Bye Jerusalem

26-Mar-2023 • Jerusalem Israel

It's been three months now since I returned from Jerusalem.  I still think of this trip.  I have traveled for decades and I am thankful for pictures for helping me remember people, places, and events.   They help keep the memories alive. 

A plaque inside the Virgin Marr's home

A very colorful room inside the house where the Virgin Mary is believed to have been born within the walled city of Jerusalem.

It was really by chance we found out that this was the home where the Virgin Mary was born.   We were walking on a narrow street filled with Muslim tourists when their guide mentioned the relevance of the house to them.  We looked at the facade and sure enough the sign by the main door said so. 

Taken from the Mount of Olives, this view of the Dome of the Rock lingers in my mind to this very day.  I wanted to visit this very important mosque but sad to say, its entrance was limited to Muslims the time we tried to enter.  Also known as the Al Aqsa, we tried to enter the compound but the guards we talked to said no.  Do bear in mind that the Muslim guards were kind and polite the entire time we spoke to them.  

We saw this artwork by a public car garage everyday twice a day.  I liked its there of Unity.  I just had to take a picture before we left.

It's nice to see people of different religions together in this picture.

We had time to spare when we were in Jerusalem.  Too bad we didn't enter the museum of this tower which was part of the Museum of David.  It is now a popular site for concerts, light and sound shows, benefit events, and more.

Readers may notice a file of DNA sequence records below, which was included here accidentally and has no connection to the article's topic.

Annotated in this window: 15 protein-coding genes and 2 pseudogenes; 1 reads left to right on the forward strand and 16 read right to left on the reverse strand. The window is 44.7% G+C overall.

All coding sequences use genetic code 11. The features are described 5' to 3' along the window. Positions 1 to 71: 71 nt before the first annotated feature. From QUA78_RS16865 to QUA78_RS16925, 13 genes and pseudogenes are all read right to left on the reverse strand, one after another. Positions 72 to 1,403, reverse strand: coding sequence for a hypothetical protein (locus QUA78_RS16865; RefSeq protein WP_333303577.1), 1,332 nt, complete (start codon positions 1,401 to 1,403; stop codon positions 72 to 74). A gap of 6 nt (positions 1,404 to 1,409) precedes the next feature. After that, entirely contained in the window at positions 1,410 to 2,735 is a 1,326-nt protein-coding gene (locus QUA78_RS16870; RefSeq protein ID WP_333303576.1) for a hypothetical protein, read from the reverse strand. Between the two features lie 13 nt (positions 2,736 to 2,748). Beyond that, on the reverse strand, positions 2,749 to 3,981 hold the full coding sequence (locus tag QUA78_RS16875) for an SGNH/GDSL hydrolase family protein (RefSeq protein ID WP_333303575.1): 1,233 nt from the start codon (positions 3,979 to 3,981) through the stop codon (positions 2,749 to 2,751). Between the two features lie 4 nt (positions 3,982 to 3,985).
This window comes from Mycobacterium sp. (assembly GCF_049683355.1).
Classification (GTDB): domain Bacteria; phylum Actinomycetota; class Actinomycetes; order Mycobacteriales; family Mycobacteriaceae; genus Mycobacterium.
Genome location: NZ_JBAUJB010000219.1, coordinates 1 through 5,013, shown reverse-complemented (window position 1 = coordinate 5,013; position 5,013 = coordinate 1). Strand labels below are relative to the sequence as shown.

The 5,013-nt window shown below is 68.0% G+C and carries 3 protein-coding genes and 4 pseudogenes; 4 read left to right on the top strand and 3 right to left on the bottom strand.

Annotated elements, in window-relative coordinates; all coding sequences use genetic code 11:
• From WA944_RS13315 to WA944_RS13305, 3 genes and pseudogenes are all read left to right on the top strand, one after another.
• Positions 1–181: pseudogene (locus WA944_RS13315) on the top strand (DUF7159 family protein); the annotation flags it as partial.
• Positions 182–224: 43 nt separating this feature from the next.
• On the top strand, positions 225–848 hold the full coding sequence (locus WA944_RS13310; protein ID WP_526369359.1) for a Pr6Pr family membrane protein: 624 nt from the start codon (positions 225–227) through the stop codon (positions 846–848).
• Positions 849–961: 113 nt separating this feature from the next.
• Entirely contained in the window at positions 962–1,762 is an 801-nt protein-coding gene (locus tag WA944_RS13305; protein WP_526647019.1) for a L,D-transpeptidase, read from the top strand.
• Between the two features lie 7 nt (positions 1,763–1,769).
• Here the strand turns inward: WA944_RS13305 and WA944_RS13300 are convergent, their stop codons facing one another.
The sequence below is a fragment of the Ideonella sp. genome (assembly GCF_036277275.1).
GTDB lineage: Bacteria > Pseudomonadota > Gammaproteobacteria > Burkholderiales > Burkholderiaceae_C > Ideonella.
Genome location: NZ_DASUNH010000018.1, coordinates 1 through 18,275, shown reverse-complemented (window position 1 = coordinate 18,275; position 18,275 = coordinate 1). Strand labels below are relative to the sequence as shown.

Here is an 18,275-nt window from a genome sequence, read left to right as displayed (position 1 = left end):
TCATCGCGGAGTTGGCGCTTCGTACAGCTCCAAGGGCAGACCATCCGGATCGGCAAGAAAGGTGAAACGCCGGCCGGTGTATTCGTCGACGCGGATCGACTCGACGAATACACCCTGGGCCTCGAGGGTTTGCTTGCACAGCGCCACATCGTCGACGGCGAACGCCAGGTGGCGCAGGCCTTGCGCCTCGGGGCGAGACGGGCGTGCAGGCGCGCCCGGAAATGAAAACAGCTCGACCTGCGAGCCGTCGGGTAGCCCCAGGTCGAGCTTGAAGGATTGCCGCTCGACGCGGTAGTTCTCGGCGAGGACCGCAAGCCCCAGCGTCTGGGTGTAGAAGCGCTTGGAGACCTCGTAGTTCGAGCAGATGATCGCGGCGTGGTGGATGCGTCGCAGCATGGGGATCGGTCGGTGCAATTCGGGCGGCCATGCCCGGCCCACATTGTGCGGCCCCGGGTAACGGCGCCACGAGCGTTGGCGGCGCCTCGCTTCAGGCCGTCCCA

The moat that surrounded the Tower of David

I took this mural while on a hunt for a bank ATM to withdraw money from. The Mahane Yehuda Market was likewise close by.

The Mahane Yehuda Market is a popular tourist attraction in Jerusalem.  Given that it is highly recommended by travel books and guides, we went a couple of times.  Truth to tell, though, we could only stay a few minutes each visit.  There were just too many people for my comfort.  

Mahane was quite colorful, I have to say.  

Oh my!  Halva! I had some of these sweet treats for breakfast every morning at the hostel. Mind you, they were not very sweet! That's why I had some.  They were a delight!

Who doesn't know baklava? I can eat a tray full of these famous Middle Eastern dessert any time.  Actually, I did.  When I was in Athens, I gorged on them until I couldn't eat anymore.  

One afternoon, we bought dinner to go at the stall right behind these tables and people eating. 

Street art

A view of the Israel Parliament called the Knesset taken from the grounds of the Museum of Israel

The fabulous Museum of Israel.  We spend hours here gawking at its impressive exhibits and galleries.  See my post on it.

I remember this part of the walled city very vividly.  We walked by here many times as we walked all over looking for souvenirs to purchase and take home. I did end up buying some rosaries, two area rugs, and a lutte (looks very much like a guitar) from Egypt the week we visited.

Who is that guy entering the Virgin Mary's house?

I bought some rosaries from this young man.  I found the younger vendors a lot more pleasant to deal with when I went shopping in Jerusalem. 

These stones that lined the streets inside the walled city were first discovered last 1977.  IT was revealed that they date back to the 3rd and 5th century AD.  

This huge radio stood right next to City Hall

This is the mosaic painting opposite the main entrance to the Church of the Holy Sepulcher.  

This very blurry sign was the description provided for the stones that paved some city streets within the walled city.

On our last morning in Jerusalem, we decided to roam around the city once again before saying goodbye.  It was very quiet in the walled city with many of its residents still asleep. 

These were some of the deserted streets we walked on early Sunday morning.  What a difference!  BY middle of the day, these same streets are busy and full of people.